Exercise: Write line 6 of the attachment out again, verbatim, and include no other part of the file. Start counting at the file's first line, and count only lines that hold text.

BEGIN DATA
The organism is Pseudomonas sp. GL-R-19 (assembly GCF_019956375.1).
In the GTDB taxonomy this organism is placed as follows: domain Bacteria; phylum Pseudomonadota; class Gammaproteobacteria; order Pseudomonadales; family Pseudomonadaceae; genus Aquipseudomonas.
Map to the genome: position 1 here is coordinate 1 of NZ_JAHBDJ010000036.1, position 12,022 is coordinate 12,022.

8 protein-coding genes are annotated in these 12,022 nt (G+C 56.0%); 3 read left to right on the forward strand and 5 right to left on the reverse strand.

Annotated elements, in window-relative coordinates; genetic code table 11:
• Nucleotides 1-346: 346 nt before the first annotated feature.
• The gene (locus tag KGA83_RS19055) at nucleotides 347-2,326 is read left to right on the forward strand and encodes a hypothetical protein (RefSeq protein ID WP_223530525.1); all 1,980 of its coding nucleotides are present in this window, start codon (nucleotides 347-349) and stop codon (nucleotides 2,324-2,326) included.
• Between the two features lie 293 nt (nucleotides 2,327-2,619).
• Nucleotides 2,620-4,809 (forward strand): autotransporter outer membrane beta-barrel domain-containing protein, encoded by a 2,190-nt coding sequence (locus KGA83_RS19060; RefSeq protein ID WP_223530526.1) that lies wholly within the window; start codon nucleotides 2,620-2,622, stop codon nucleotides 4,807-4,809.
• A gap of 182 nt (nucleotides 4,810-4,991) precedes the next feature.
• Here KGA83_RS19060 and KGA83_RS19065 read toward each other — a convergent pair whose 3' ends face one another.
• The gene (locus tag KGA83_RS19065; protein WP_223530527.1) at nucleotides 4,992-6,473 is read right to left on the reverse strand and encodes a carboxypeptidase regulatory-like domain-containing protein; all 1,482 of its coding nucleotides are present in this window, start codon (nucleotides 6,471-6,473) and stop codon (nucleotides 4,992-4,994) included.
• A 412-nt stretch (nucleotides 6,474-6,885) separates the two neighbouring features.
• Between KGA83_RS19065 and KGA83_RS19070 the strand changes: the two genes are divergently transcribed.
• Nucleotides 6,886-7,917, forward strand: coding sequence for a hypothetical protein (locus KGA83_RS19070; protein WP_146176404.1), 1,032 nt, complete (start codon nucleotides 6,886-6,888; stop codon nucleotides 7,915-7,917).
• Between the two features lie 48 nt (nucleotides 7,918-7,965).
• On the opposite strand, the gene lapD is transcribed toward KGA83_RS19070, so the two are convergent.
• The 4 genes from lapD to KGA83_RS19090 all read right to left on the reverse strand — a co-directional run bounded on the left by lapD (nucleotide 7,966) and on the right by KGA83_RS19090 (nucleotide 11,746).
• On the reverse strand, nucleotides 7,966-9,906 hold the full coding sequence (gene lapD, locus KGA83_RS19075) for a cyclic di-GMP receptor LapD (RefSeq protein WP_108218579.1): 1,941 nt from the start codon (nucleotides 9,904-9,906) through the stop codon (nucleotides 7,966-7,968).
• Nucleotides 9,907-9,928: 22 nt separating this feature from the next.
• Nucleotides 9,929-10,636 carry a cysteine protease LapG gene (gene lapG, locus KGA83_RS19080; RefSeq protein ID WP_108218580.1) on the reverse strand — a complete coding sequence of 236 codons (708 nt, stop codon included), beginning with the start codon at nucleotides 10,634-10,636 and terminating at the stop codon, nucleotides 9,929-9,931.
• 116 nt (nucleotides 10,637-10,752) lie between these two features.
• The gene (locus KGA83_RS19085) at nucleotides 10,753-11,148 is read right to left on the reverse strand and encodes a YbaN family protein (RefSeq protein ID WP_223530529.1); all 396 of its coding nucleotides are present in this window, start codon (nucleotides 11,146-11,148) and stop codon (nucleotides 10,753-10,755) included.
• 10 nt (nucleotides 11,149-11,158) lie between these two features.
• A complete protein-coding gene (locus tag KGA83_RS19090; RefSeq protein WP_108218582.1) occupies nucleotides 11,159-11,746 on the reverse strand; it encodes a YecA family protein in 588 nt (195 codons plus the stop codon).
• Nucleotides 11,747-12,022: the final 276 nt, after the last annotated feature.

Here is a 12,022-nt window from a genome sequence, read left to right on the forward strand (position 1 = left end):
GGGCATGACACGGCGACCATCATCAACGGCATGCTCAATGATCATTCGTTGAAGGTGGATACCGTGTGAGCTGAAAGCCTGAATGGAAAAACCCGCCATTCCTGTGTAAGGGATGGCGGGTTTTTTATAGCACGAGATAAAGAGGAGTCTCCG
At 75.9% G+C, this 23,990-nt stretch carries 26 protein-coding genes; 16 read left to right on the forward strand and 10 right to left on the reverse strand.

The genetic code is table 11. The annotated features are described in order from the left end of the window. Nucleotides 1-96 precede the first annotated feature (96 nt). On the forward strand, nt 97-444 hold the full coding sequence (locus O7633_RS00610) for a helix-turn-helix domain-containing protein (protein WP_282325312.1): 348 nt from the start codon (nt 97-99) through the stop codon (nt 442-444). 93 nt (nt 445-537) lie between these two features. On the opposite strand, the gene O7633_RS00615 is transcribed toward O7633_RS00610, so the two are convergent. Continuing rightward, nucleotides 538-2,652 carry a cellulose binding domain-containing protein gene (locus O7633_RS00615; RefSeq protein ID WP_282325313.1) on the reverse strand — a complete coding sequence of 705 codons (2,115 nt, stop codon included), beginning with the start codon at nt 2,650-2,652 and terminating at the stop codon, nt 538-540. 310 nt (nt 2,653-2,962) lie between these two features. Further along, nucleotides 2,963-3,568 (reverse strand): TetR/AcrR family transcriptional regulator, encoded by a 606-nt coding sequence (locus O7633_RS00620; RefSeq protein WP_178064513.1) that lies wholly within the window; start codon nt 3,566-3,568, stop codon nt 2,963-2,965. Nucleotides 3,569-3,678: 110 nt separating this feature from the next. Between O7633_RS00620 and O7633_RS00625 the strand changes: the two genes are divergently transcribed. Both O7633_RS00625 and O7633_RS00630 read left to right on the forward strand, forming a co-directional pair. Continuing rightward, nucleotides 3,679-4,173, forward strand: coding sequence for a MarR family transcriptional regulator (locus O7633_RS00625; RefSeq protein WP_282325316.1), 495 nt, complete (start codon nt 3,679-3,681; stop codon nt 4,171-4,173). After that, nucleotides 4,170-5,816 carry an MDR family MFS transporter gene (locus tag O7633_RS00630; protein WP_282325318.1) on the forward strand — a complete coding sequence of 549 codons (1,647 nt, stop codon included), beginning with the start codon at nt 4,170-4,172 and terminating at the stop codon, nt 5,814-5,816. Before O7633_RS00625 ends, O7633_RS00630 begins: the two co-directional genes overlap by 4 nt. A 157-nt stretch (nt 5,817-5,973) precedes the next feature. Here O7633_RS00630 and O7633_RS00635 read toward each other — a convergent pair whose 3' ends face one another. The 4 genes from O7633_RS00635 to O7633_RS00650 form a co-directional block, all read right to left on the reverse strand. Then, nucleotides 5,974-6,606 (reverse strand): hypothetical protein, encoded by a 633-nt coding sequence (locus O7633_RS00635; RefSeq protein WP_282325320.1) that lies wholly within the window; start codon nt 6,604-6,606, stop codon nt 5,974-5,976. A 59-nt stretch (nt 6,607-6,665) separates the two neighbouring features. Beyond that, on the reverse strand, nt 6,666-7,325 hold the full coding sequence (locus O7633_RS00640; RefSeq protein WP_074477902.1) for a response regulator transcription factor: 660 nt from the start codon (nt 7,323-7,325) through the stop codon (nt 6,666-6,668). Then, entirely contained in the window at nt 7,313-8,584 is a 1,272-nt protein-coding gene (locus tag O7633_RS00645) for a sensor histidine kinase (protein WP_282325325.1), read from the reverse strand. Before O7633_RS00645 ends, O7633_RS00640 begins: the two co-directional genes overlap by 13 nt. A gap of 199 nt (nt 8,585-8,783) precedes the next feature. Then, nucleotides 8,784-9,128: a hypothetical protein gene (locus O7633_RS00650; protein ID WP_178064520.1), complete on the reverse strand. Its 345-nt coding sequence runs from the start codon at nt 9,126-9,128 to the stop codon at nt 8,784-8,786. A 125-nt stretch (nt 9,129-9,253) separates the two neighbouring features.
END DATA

• Nucleotides 1-346: 346 nt before the first annotated feature.